ACO Summit Highlights
Accountable care is here. Already today, 30 million people (about ten percent of the US population) receives care from provider organizations participating in an accountable care model, whether that be the Centers for Medicare and Medicaid Services’ (CMS) Shared Savings Program or Pioneer ACO Model, or one of the innovative integrated models being rolled out by commercial payers. This was the proclamation of many speakers at the second annual ACO Summit held in Austin, TX in January 2013.
Accountable care is an emerging model in which groups of physicians and other providers, such as hospitals, come together to provide high quality, coordinated care for a group or population of patients. The provider’s payment is based on results reflected in established quality measures, rather than fee for service. The trend toward accountable care, in which providers increasingly assume financial risk, is only expected to grow as provisions of the Affordable Care Act kick in and employers continue to look for ways to slow unsustainable growth in healthcare costs. It won’t happen overnight, but it is projected that accountable care will become the predominant payment model over the next ten years. This shift will occur as savvy healthcare leaders, healthcare innovation specialists, and financial analysts figure out how to navigate the transition from fee-for-service payment to value-based purchasing or accountable care. But it is already clear that care quality, population health management, and patient engagement—elements of the Triple Aim— are critical to the success of accountable care.
While hospitals may play a large role in terms of the organization, contracting, and resource management for an accountable care organization (ACO), they will play a much smaller clinical role. Care coordination provided by teams of physicians and other healthcare specialists and supplanted by advanced health information technology will comprise the core of accountable care. Care management models, such as the patient-centered medical home, are the vehicle for accountable care, and high quality healthcare information—which supports that care coordination and enables sophisticated analytics—is the fuel for accountable care.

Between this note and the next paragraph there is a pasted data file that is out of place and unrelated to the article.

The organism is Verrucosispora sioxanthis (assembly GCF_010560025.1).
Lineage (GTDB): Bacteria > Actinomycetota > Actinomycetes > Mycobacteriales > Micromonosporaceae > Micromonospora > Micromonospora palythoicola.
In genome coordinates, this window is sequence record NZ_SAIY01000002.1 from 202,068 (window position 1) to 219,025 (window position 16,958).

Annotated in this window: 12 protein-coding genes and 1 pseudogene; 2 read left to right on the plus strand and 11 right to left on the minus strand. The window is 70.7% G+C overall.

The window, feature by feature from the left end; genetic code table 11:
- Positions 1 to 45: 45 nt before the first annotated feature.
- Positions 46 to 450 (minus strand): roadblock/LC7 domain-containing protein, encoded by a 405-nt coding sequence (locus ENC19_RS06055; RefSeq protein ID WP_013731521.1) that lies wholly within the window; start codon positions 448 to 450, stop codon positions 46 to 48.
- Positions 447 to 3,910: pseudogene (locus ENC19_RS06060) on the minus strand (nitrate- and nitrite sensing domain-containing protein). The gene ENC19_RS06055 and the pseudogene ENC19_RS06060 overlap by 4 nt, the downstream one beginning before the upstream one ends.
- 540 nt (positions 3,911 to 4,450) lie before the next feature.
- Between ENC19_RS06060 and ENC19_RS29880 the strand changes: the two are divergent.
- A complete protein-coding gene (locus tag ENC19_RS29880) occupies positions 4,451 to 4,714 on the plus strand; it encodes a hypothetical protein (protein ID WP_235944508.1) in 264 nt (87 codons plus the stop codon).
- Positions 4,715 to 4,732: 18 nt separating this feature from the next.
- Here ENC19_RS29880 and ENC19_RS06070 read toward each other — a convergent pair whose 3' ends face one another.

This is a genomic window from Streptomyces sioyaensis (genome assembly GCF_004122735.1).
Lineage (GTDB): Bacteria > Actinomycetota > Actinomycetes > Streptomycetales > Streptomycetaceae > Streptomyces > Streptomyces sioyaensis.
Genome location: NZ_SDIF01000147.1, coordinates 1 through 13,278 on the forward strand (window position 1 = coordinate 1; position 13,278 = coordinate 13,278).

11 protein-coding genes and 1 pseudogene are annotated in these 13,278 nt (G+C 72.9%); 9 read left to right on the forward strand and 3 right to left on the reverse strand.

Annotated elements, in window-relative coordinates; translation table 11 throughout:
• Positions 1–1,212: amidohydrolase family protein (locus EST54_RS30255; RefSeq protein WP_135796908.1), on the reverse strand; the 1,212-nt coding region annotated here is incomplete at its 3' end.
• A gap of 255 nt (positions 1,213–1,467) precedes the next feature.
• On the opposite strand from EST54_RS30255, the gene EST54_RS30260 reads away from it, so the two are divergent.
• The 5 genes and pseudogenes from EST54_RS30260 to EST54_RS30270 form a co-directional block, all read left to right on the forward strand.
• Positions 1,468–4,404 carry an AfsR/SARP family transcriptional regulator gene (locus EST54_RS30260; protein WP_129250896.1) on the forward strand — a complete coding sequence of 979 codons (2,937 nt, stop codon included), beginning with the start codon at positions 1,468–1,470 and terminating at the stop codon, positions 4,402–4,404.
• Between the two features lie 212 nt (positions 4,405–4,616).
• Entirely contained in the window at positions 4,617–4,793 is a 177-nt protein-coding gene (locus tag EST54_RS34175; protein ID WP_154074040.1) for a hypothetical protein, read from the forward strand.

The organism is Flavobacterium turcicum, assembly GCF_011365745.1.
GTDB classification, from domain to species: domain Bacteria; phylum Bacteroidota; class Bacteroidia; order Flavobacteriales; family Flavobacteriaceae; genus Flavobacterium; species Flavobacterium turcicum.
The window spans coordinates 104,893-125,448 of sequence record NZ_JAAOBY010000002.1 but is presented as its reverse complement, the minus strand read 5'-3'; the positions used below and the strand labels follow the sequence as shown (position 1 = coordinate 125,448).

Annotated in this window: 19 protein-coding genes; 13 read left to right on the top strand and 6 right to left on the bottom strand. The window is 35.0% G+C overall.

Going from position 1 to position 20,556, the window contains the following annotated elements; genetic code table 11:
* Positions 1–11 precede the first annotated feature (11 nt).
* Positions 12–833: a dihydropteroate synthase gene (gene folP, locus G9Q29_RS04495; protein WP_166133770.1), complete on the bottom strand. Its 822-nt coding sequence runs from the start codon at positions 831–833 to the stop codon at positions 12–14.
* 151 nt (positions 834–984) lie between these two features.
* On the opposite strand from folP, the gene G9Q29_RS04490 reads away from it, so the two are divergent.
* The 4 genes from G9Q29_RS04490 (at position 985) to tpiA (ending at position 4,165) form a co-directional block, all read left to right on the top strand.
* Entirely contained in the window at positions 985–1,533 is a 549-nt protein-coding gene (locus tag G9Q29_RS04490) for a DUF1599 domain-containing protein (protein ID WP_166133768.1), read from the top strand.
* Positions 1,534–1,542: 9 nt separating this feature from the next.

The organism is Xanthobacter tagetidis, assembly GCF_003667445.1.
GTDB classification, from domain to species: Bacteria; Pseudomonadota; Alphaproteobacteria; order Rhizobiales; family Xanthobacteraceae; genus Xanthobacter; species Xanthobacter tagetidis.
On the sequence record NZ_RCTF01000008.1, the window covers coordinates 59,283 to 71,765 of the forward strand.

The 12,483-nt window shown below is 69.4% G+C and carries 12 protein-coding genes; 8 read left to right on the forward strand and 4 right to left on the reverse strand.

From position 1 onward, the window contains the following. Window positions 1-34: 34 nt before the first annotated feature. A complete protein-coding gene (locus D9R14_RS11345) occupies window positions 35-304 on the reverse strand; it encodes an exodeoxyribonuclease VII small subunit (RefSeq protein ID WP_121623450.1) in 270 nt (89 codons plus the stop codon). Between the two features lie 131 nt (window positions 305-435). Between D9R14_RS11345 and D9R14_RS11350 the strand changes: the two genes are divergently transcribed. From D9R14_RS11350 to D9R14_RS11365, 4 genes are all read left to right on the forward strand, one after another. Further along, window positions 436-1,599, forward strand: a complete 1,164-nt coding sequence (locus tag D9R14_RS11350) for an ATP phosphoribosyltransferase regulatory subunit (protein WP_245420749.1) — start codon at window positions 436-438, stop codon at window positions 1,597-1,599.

Electronic health records are only the beginning of the information technology capabilities necessary for accountable care; just as critical are predictive data analytics, health information exchange that brings together information from a variety of sources, and software applications that support patient engagement. In fact, local and regional health information exchanges expect to play an important role in providing community-level health information to providers and payers, as well as patient portals and other interactive tools for patients. Patient/consumer experience is recognized as being essential in driving down costs and realizing value in accountable care.
Accountable care represents a major shift in healthcare. HIM professionals need to closely monitor its development, its impact on revenue lifecycle management, and understand how they can best support it. Implications for HIM professionals include the need to assess or reassess consumer-facing health information practices; data capture and classification (coding) that supports quality measurement; and data integrity that supports health information exchange for care coordination, analytics, and patient engagement.
Main takeaways from the recent ACO Summit, held to examine the healthcare indutry’s progress in transitioning to accountable care organizations.